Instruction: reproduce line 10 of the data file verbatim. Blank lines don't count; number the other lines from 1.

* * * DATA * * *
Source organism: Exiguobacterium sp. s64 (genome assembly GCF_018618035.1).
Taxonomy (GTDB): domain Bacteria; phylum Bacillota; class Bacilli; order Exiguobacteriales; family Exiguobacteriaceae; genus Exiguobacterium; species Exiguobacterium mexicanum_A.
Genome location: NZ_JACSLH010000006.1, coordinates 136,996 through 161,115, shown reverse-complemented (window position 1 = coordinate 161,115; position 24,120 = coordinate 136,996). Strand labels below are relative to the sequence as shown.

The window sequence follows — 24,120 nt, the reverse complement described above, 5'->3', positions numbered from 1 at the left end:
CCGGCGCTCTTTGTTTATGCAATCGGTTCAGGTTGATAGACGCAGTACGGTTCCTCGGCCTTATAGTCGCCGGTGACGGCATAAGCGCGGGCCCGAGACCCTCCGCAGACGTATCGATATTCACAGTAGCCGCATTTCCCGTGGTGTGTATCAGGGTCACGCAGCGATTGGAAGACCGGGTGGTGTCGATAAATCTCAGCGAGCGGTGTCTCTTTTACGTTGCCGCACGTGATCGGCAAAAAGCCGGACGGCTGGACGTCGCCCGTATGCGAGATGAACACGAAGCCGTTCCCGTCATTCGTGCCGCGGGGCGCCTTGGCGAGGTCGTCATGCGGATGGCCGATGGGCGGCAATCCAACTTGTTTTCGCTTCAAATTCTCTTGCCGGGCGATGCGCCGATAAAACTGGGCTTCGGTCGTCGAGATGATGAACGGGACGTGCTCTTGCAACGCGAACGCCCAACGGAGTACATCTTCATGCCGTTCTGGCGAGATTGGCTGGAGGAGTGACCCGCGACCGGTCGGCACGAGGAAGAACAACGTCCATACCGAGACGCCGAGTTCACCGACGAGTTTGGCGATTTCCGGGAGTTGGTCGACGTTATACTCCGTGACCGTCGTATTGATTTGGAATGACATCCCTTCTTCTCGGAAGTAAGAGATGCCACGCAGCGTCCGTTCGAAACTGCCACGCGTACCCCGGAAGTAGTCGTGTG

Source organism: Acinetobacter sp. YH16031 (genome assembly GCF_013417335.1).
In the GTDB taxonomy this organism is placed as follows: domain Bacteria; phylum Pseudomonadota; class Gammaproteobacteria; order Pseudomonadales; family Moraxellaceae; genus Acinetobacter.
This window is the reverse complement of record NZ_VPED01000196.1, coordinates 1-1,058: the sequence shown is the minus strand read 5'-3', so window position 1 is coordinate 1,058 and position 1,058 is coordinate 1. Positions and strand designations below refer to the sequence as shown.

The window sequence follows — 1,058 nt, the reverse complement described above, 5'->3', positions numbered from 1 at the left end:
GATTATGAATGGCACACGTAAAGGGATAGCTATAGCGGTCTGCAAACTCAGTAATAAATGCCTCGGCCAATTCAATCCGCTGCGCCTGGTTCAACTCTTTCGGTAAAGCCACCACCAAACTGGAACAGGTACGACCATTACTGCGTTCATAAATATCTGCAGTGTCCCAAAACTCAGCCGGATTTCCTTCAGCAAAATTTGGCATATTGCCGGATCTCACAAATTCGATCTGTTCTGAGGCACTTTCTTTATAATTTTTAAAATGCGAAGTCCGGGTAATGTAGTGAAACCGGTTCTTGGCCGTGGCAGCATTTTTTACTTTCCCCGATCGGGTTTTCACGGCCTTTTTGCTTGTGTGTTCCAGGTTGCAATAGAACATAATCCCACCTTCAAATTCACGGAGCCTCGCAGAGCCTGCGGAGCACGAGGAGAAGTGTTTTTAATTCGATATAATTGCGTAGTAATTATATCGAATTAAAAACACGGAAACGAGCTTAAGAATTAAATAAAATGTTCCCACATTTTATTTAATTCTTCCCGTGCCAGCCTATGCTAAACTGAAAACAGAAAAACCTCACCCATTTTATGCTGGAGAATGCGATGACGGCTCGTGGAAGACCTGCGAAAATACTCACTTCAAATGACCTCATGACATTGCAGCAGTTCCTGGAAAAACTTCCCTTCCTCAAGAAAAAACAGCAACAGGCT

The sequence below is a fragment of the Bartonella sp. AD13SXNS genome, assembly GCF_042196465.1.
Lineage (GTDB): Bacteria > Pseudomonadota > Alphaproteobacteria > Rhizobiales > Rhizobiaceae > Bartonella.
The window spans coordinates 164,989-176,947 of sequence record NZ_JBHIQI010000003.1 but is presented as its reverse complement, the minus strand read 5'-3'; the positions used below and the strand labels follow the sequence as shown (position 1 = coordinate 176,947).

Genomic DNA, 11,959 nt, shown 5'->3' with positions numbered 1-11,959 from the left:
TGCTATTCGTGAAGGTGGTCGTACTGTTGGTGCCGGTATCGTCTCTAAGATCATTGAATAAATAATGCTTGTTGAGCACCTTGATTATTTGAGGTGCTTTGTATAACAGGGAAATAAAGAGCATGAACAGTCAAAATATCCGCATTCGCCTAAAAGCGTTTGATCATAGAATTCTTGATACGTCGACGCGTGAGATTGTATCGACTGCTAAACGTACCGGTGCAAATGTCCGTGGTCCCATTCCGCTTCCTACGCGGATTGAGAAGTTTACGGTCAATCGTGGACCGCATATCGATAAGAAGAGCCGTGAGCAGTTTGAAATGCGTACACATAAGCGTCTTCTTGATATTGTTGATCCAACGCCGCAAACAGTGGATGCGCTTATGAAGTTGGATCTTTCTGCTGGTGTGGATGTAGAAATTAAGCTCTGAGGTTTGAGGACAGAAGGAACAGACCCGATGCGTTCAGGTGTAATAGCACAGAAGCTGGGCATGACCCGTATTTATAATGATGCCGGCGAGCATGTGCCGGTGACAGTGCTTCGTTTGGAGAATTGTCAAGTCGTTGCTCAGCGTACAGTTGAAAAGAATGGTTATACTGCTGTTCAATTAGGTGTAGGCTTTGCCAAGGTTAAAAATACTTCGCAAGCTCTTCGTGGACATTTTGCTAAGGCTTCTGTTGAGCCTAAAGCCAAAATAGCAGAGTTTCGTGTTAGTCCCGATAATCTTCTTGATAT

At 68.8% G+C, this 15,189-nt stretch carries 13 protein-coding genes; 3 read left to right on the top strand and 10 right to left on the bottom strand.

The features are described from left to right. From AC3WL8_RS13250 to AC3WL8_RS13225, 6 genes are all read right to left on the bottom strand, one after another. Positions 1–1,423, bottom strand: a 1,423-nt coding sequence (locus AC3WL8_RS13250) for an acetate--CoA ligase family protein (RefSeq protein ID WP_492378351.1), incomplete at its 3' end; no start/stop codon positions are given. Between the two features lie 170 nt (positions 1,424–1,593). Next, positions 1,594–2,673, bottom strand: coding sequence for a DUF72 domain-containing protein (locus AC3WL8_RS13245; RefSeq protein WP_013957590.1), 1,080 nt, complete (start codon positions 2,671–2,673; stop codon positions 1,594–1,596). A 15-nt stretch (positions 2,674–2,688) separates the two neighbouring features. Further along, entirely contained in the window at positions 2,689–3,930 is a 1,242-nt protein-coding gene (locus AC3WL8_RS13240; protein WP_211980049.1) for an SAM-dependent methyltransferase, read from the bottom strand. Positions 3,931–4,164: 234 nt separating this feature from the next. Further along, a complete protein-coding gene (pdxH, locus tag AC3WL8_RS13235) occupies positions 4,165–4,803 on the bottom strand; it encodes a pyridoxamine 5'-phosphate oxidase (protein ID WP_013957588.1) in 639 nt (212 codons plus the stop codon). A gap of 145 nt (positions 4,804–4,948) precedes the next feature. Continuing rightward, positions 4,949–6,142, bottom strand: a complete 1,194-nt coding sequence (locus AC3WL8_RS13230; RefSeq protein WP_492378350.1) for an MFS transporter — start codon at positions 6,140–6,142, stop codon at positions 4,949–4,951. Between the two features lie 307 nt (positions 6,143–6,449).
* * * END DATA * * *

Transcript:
GATTATGAATGGCACACGTAAAGGGATAGCTATAGCGGTCTGCAAACTCAGTAATAAATGCCTCGGCCAATTCAATCCGCTGCGCCTGGTTCAACTCTTTCGGTAAAGCCACCACCAAACTGGAACAGGTACGACCATTACTGCGTTCATAAATATCTGCAGTGTCCCAAAACTCAGCCGGATTTCCTTCAGCAAAATTTGGCATATTGCCGGATCTCACAAATTCGATCTGTTCTGAGGCACTTTCTTTATAATTTTTAAAATGCGAAGTCCGGGTAATGTAGTGAAACCGGTTCTTGGCCGTGGCAGCATTTTTTACTTTCCCCGATCGGGTTTTCACGGCCTTTTTGCTTGTGTGTTCCAGGTTGCAATAGAACATAATCCCACCTTCAAATTCACGGAGCCTCGCAGAGCCTGCGGAGCACGAGGAGAAGTGTTTTTAATTCGATATAATTGCGTAGTAATTATATCGAATTAAAAACACGGAAACGAGCTTAAGAATTAAATAAAATGTTCCCACATTTTATTTAATTCTTCCCGTGCCAGCCTATGCTAAACTGAAAACAGAAAAACCTCACCCATTTTATGCTGGAGAATGCGATGACGGCTCGTGGAAGACCTGCGAAAATACTCACTTCAAATGACCTCATGACATTGCAGCAGTTCCTGGAAAAACTTCCCTTCCTCAAGAAAAAACAGCAACAGGCT